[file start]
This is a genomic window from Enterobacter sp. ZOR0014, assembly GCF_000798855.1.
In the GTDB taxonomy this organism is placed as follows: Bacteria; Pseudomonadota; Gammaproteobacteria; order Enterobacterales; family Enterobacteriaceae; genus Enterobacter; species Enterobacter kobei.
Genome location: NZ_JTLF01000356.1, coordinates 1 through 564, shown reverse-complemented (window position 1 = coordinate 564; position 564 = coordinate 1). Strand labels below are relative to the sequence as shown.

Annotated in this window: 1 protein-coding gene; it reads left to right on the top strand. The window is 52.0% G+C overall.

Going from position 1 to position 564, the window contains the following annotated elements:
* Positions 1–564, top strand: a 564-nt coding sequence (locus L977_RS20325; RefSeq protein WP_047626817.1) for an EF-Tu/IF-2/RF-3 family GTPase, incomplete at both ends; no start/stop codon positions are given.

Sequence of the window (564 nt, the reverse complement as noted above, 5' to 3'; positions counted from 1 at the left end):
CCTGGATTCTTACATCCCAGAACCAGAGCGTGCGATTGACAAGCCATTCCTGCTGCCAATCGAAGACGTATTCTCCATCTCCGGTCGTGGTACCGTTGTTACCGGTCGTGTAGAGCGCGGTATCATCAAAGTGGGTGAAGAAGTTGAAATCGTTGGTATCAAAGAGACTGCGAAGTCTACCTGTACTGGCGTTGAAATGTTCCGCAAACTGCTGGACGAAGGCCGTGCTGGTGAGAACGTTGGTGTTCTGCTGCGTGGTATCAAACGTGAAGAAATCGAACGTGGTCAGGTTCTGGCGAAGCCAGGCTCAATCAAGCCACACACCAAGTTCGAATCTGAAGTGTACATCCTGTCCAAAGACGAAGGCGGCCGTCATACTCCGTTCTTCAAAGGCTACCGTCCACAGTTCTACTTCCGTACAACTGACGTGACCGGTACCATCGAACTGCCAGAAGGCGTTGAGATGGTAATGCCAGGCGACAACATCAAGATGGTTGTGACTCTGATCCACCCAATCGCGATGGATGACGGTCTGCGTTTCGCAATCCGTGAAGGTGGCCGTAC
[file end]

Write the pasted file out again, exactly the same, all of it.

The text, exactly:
This is a genomic window from Enterobacter sp. ZOR0014, assembly GCF_000798855.1.
In the GTDB taxonomy this organism is placed as follows: Bacteria; Pseudomonadota; Gammaproteobacteria; order Enterobacterales; family Enterobacteriaceae; genus Enterobacter; species Enterobacter kobei.
Genome location: NZ_JTLF01000356.1, coordinates 1 through 564, shown reverse-complemented (window position 1 = coordinate 564; position 564 = coordinate 1). Strand labels below are relative to the sequence as shown.

Annotated in this window: 1 protein-coding gene; it reads left to right on the top strand. The window is 52.0% G+C overall.

Going from position 1 to position 564, the window contains the following annotated elements:
* Positions 1–564, top strand: a 564-nt coding sequence (locus L977_RS20325; RefSeq protein WP_047626817.1) for an EF-Tu/IF-2/RF-3 family GTPase, incomplete at both ends; no start/stop codon positions are given.

Sequence of the window (564 nt, the reverse complement as noted above, 5' to 3'; positions counted from 1 at the left end):
CCTGGATTCTTACATCCCAGAACCAGAGCGTGCGATTGACAAGCCATTCCTGCTGCCAATCGAAGACGTATTCTCCATCTCCGGTCGTGGTACCGTTGTTACCGGTCGTGTAGAGCGCGGTATCATCAAAGTGGGTGAAGAAGTTGAAATCGTTGGTATCAAAGAGACTGCGAAGTCTACCTGTACTGGCGTTGAAATGTTCCGCAAACTGCTGGACGAAGGCCGTGCTGGTGAGAACGTTGGTGTTCTGCTGCGTGGTATCAAACGTGAAGAAATCGAACGTGGTCAGGTTCTGGCGAAGCCAGGCTCAATCAAGCCACACACCAAGTTCGAATCTGAAGTGTACATCCTGTCCAAAGACGAAGGCGGCCGTCATACTCCGTTCTTCAAAGGCTACCGTCCACAGTTCTACTTCCGTACAACTGACGTGACCGGTACCATCGAACTGCCAGAAGGCGTTGAGATGGTAATGCCAGGCGACAACATCAAGATGGTTGTGACTCTGATCCACCCAATCGCGATGGATGACGGTCTGCGTTTCGCAATCCGTGAAGGTGGCCGTAC